Anastasiades: There will be in an appeal to the Security Council next week

Anastasiades: There will be in an appeal to the Security Council next week

Cyprus will appeal to the Security Council next week, as the President Nicos Anastasiades announced tonight.

Speaking to reporters in New York after completing his contacts during the UN General Assembly, President Anastasiades stated that “this morning we had an interesting and extremely important meeting with the Secretary General, during which I expressed the readiness, but also the determination of the Greek-Cypriot side to engage in a debate to conclude the terms of reference based on the common understanding that came out of the 9 August meeting with Mr. Akinci, while also to commence another meaningful, constructive discussion, in order to find a solution on the basis of terms of reference which will allow for the solution to be accepted by both communities.

What we are striving for and what I have made clear to the SG is to come up with a solution that will ensure the functioning of the state and thus sustainability.

The SG seems determined to engage effectively and in this context, at least as it appeared from this morning’s meeting, depending on what will come out of his contacts with Mr. Akinci, to convene a trilateral meeting in October, in order to finalize the terms reference. The possibility of convening an informal five-day meeting is also something that he thinks would help to get to a well-prepared, as he said, dialogue, that would give us results.

I had the opportunity to report to the Secretary-General what has been going on; Turkey’s activity with the violations within the EEZ of Cyprus, the statements by Turkish officials but also by Turkish-Cypriots regarding threats of settlement in Famagusta, as well as the violations that occur in the dead zone by the Turkish forces.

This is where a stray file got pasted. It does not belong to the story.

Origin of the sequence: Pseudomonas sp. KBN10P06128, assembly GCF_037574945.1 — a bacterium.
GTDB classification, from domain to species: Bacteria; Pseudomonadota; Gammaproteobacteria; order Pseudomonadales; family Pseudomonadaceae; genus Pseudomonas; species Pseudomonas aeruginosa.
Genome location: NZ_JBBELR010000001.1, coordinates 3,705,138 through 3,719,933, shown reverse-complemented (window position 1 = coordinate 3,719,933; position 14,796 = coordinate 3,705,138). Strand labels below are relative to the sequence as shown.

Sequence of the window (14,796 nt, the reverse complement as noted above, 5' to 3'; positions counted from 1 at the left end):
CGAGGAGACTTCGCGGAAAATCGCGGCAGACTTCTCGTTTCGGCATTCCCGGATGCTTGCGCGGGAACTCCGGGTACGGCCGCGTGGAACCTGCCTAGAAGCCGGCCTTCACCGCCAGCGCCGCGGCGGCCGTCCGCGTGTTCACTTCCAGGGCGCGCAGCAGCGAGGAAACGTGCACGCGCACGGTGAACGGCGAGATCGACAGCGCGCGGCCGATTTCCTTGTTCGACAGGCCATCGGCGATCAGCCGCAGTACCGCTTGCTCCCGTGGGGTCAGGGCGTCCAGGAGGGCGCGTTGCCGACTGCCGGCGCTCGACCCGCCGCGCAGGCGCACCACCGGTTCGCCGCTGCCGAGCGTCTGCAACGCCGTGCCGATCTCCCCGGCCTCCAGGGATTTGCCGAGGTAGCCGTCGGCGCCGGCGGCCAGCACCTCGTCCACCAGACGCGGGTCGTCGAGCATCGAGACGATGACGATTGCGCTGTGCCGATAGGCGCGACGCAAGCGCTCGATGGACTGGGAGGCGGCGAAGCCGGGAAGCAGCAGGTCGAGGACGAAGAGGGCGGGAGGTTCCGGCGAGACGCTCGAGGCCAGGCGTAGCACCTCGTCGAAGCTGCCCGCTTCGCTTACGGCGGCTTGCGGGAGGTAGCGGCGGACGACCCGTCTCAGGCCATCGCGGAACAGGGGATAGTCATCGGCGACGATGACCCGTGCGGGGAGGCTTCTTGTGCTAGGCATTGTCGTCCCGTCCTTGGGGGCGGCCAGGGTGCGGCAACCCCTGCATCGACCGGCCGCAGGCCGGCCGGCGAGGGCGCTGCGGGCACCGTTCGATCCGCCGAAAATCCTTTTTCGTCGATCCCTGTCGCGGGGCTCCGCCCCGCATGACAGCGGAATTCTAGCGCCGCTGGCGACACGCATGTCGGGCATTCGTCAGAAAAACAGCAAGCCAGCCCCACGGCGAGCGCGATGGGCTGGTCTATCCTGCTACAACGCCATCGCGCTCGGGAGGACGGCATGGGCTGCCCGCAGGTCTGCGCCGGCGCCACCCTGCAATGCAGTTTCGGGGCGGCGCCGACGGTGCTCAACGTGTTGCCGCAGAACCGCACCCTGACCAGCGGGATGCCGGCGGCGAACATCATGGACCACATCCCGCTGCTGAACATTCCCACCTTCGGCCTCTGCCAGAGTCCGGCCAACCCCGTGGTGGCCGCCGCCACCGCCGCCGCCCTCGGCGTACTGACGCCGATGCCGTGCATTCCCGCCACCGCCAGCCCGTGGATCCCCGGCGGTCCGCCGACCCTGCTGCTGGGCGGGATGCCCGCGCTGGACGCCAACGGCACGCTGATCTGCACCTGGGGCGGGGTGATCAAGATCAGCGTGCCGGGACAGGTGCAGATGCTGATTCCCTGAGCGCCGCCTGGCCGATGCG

Today, by hosting lunch to the representatives of the five Permanent Members of the Security Council, I had the opportunity to brief them extensively on the Cyprus issue, the meeting with the SG, after giving specific details regarding the threats against Famagusta and our decision to appeal to the Security Council, in order for its position to be reaffirmed in the resolutions 550 and 789 during a closed session.

I have called on the five Permanent Members, after informing them of our determination to launch a new debate, to provide us with their support and assistance, which is much needed in such an event.

I welcome the response of the SG, as well as the fact that our positions were thoroughly heard by the five Permanent Members of the Security Council.

At the same time, I am pleased with our excellent cooperation with the Greek Government, the Prime Minister and the Minister of Foreign Affairs, and also time with our determination through well-organized actions to address the Turkish provocations within the framework of the EU and the UN.

I had a meeting with a number of leaders, including the Indian Prime Minister, the President of Egypt, the President of North Macedonia, during which we highlighted the development of our economic relations and in particular our position that we are ready to assist and contribute to the talks between the EU and India, but also regarding North Macedonia’s prospects for accession.